Rox magazine, January 1994
It’s been a good 40 years since Pioneertown has been of any use, at least to the entertainment industry. You’ve seen its western storefronts as the backdrops of High Noon, Shootout At O.K. Corral, The Life and Times of Judge Roy Bean and other westerns that Gene Autry and Roy Rogers rode through.
But it’s not a real wild west ghost town. Rather, Pioneertown is a movie set ghost town built by the industry in the 1940s as a backdrop for westerns. As westerns fell from popularity, the town fell into a state of disrepair. Drifters and desertbillies moved in. And now Pappy and Harriet Allen own the local honkytonk/restaurant and pretty much everything else in town. They live in a house built from railroad ties.
Perfect place to record an album. For Cracker, anyway.
“Just prior to the album, David [Lowery, Cracker leadman] and I knew when we were going to make the album we’d have only four or five songs complete. We wanted to get someplace remote. We had a lot of creating to do,”Cracker guitarist Johnny Hickman says. Can’t get much more remote than Pioneertown.
“It was a week before we found out that someone had bombed the World Trade Center,” Lowery notes in the press kit.
All Cracker needed was a recording studio. They found a prewar vintage soundstage—a huge wooden building with concrete floors and rusted out automobiles and a few couches—and after moving aside an unfinished dune buggy and a jeep, they drove in a mobile recording unit. They hung carpets on the walls to keep neighbors Pappy and Harriet from going crazy. Umbrella heaters were rented for each band member to ward off the high desert chills.
Five weeks later they had the album Kerosene Hat.
“I think it had a pretty fair amount to do with the way this record sounds, the fact that we went remote and went up to the desert with the coyotes, lizards and old retired bikers,” Hickman speculates.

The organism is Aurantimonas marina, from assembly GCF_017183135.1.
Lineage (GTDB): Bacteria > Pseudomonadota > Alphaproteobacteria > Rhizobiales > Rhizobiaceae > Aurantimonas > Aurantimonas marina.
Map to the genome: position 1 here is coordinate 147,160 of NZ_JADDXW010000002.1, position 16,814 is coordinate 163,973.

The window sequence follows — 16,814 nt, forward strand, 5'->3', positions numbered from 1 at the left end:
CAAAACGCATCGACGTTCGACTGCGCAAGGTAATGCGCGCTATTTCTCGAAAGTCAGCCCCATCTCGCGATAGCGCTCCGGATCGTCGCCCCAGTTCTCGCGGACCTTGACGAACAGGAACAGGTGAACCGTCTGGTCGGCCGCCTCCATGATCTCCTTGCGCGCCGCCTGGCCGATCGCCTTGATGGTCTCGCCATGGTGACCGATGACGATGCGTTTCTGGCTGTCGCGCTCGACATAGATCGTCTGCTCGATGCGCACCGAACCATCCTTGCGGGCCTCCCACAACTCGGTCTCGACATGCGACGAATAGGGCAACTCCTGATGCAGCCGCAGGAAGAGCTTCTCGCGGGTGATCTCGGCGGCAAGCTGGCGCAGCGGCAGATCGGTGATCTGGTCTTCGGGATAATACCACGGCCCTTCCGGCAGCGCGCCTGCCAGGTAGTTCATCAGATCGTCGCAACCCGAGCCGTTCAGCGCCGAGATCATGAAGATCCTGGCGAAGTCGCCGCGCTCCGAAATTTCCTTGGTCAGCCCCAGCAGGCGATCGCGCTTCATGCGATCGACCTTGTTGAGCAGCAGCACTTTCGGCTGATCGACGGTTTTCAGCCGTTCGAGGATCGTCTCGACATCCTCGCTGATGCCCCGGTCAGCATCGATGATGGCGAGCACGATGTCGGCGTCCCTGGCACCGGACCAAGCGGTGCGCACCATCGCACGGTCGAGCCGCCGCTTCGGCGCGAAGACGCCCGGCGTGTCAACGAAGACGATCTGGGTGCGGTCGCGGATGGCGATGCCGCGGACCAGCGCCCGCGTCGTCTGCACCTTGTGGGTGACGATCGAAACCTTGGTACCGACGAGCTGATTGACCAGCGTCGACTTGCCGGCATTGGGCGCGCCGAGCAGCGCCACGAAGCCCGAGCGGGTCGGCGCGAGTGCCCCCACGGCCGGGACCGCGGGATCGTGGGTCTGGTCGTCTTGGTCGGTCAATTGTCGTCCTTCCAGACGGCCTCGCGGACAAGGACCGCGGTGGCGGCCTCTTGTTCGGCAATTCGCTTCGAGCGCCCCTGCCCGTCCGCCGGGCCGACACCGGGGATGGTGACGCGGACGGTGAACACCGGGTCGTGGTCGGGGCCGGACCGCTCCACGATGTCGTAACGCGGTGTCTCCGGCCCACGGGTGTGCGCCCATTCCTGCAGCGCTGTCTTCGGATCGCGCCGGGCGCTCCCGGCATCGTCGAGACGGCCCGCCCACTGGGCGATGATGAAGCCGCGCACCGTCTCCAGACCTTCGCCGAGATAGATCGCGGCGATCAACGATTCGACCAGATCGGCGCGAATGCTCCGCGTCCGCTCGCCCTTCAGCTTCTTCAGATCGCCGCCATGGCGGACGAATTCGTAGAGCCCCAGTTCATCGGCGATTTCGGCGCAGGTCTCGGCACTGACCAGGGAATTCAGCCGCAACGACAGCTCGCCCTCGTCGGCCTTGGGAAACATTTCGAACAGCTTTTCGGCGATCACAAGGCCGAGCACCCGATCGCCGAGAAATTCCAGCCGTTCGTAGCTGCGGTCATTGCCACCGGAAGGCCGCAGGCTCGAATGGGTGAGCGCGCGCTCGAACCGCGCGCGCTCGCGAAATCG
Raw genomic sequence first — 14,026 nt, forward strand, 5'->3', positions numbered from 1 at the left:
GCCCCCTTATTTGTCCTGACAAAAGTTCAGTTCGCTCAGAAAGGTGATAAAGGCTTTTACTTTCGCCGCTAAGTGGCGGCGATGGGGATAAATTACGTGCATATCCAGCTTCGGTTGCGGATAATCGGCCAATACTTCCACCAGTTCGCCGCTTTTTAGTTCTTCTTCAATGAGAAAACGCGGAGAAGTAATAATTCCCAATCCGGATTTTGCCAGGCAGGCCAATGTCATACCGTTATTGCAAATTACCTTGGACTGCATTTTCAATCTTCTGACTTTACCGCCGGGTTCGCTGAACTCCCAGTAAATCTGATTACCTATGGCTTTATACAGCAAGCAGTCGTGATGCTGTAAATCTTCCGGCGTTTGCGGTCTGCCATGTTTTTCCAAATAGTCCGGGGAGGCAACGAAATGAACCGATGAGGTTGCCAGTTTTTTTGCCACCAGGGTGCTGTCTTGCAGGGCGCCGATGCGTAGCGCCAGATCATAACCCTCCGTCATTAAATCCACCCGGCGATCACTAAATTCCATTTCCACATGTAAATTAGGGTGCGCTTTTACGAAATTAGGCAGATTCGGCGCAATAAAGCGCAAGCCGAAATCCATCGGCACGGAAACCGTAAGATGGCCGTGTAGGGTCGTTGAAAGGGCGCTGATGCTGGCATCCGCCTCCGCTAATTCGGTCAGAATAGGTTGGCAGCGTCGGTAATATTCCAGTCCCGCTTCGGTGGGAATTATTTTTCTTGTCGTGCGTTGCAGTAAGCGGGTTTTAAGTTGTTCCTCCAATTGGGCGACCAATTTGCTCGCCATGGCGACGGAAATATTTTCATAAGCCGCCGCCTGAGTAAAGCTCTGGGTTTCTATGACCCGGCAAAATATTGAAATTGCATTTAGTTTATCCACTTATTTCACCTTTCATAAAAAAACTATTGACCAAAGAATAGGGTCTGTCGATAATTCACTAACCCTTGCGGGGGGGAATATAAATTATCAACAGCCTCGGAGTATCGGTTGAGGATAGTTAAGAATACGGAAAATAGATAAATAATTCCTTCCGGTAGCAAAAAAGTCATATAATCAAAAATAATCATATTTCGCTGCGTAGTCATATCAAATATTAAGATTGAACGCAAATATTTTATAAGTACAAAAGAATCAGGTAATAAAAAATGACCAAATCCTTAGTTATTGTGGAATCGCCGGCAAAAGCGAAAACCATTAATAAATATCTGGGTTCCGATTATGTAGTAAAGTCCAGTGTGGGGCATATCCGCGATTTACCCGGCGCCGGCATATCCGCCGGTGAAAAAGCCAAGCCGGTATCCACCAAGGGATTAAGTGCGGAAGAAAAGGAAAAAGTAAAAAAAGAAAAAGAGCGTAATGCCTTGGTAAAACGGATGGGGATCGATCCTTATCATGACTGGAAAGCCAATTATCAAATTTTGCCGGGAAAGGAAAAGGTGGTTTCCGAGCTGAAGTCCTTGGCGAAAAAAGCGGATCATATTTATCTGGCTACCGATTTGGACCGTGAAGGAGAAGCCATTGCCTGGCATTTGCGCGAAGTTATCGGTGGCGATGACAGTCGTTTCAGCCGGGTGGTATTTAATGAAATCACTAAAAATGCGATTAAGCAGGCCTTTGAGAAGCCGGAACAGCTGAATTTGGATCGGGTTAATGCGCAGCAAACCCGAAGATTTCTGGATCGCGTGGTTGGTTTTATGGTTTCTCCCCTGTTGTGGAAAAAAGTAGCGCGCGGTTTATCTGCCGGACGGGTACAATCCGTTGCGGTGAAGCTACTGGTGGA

“Some people still record that way,” Hickman continues. “Neil Young, Tom Petty records that way sometimes. The Stones do on occasion—not so many new bands do it. We did it up almost like a gig. Everyone had their own monitor. We all were in the same room, making a lot of eye contact. A lot of feel goes into it that would be lost if you were just putting down a drum track and two weeks later playing bass over top of it.
“We stayed at a little motel in town. There was very little distraction. We’d wake up around 11:00 or noon, have a little breakfast over at the one restaurant in town,” Hickman says. The band mosied over to the sound stage afterwards. The locals floated around the studio’s peripheral. They’d pop in once in a while, have beer and listen, then wander off.
“A few times, like the deck would go down, and we’d go and wander around the desert until somebody would come out and get it running again.”
But mostly, with little else to do, Cracker devoted their time to writing and recording the album. “We got stir crazy but that worked towards making a good record. A little bit of the other time we had off we’d wander over the the honky-tonk and sit in and jam with local country musicians.”
For Kerosene Hat, Hickman and Lowery pulled bassist Bruce Hughes from Poi Dog Pondering. Since the Pixies splintered, drummer David Lovering wasn’t doing a hell of a lot, so he joined as well.
To understand Cracker, you must know about Lowery’s former band, Camper Van Beethoven. Formed in San Francisco in the mid ‘80s, CVB boasted two exceptional qualities. One was their incredible musical diversity. They ranged from fire-breathing Middle Eastern folk numbers to psychedelic country and rock and roll. Their second redeeming quality was lead singer David Lowery's caustic wit, supercharging such sarcastic numbers as “Take The Skinheads Bowling” and “Joe Stalin’s Cadillac.”
CVB released three phenomenal albums on Rough Trade and were picked up by Virgin Records in 1987. While Our Beloved Revolutionary Sweetheart traded some exuberance for production gleam, the band still scored with the representative “Eye of the Fatima.” 1989’s Key Lime Pie, however, was a doomy affair that merely hinted at the group's former diversity. Their cover of Status Quo’s “Pictures of Matchstick Men” may have made MTV rotation, but it sounded so generic it could have been recorded by any number of modern rock band. Turns out, the album's tired sound was the result of the turmoil within the group.
They split shortly afterwards, citing the usual reason of artistic differences. While David Lowery wanted to move pop-ward, the rest wanted to explore more experimental music. In Spin magazine, Lowery explained, “At some point I had to say I wasn’t going to play “Jazz Odyssey.” It was beginning to feel like Spinal Tap.”